When it comes to going back to work, COVID-19 is impacting Canadian mothers more than fathers: study
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VANCOUVER -- Recent research suggests the pandemic is having a disproportionate impact on Canadian mothers when it comes to going back to work.
Data analyzed by the University of British Columbia suggests the gender gap has been widening since the country saw its first few cases of COVID-19.
In a news release Tuesday, the Vancouver-based school said the gap between fathers and mothers going back to work went from 0.8 to 7.3 percentage points for parents of school-aged children.
The gap also increased for those with preschoolers, from 1.0 to 2.5 percentage points.
The UBC researchers say child care is a major factor.
With schools closed across the country, parents were forced to find other options, and much of that responsibility fell to mothers.
Among the reasons why moms are staying home is which parent makes more money.
"A pre-existing gender pay gap has created an incentive in many families for fathers to remain in the workforce. Mothers are also more likely to work part-time jobs that are first to be cut during economic crises. And in families with less education, mothers often work in retail and hospitality jobs that were hit hard by lockdowns," the news release from UBC said.
"By this point it's become clear that the pandemic is not the 'great equalizer,'" UBC sociology professor Sylvia Fuller said in a statement.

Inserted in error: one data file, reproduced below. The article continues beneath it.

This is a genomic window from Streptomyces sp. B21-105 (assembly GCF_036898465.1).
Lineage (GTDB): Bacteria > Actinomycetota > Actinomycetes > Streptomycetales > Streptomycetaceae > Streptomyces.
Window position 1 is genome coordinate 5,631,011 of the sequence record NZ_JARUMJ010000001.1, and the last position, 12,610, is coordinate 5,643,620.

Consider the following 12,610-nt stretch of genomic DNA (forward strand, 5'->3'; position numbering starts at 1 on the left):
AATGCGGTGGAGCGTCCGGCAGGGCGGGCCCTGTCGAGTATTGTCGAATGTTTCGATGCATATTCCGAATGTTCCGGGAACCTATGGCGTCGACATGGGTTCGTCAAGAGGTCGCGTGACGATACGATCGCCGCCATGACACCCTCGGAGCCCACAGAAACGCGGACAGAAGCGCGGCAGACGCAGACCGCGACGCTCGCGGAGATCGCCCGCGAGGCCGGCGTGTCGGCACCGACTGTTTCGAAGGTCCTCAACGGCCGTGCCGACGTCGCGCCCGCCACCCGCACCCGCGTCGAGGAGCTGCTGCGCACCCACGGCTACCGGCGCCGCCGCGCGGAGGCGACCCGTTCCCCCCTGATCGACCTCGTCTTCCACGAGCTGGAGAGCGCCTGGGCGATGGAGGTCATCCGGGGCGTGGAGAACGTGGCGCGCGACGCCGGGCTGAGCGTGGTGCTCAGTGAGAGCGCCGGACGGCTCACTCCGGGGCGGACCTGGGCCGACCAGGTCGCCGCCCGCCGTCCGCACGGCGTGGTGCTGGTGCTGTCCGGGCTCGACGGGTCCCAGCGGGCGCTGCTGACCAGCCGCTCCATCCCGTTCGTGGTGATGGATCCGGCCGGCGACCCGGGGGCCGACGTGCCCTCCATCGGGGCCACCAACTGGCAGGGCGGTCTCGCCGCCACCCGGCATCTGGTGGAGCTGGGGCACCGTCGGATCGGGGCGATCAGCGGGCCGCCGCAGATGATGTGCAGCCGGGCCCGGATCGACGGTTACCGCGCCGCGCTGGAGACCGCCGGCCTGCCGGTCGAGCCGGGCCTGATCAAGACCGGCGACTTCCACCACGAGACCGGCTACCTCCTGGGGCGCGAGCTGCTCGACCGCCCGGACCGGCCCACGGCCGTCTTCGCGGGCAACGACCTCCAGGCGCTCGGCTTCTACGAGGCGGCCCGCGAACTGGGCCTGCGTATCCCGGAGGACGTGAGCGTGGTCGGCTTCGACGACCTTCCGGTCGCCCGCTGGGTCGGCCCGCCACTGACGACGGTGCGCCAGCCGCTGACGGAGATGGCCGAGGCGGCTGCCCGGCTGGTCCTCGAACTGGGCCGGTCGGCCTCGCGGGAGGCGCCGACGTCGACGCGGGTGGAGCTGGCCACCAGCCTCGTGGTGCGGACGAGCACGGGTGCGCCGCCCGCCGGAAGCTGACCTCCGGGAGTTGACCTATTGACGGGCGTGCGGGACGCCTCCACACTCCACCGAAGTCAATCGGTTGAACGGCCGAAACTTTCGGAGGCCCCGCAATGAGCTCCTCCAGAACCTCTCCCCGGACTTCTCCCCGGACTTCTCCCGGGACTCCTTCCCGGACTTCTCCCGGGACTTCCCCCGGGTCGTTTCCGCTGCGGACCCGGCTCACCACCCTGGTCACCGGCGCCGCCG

Fuller said the study she conducted with UBC's Yue Qian showed that, "just as some people have proved more vulnerable to getting really sick, some groups are more vulnerable economically and socially as a result of the pandemic."
Fuller described the pandemic as having a dramatic impact on mothers' employment.
It's not the first time a difference has been discussed. Last month, B.C. Finance Minister Carole James said the latest unemployment data showed gender, as well as age, income level and sector, were factors in who is being hit hardest.
"The majority of job losses have happened to people who are making at (or) near minimum wage. That means young people and women have been the most vulnerable," James said in mid-June.
Speaking about the unemployment rate in B.C. in May, James said women were 25 per cent more likely to be out of work than men, and nearly two-thirds of people who've lost their jobs in the service sector are women.
The service sector accounts for 90 per cent of B.C. job loss, James said last month.
At the time, she cited child care as among the reasons why women are disproportionately impacted.
UBC's study also looked at parents' impact based on education level.
Those with high school diplomas or less, whose children are school aged, saw the biggest widening of the gap.
In February, UBC says, women's unemployment was 1.6 percentage points behind men's.
But by May, that gap was more than 10 times larger, at 16.8 percentage points.
The data used in the study was obtained through Statistics Canada's Labour Force Survey. Researchers looked only at people who were employed at the start of the pandemic or in the previous year, which the school says amounted to about 110,000.
The study was posted Monday by Canadian Public Policy, a quarterly journal on economic and social policies.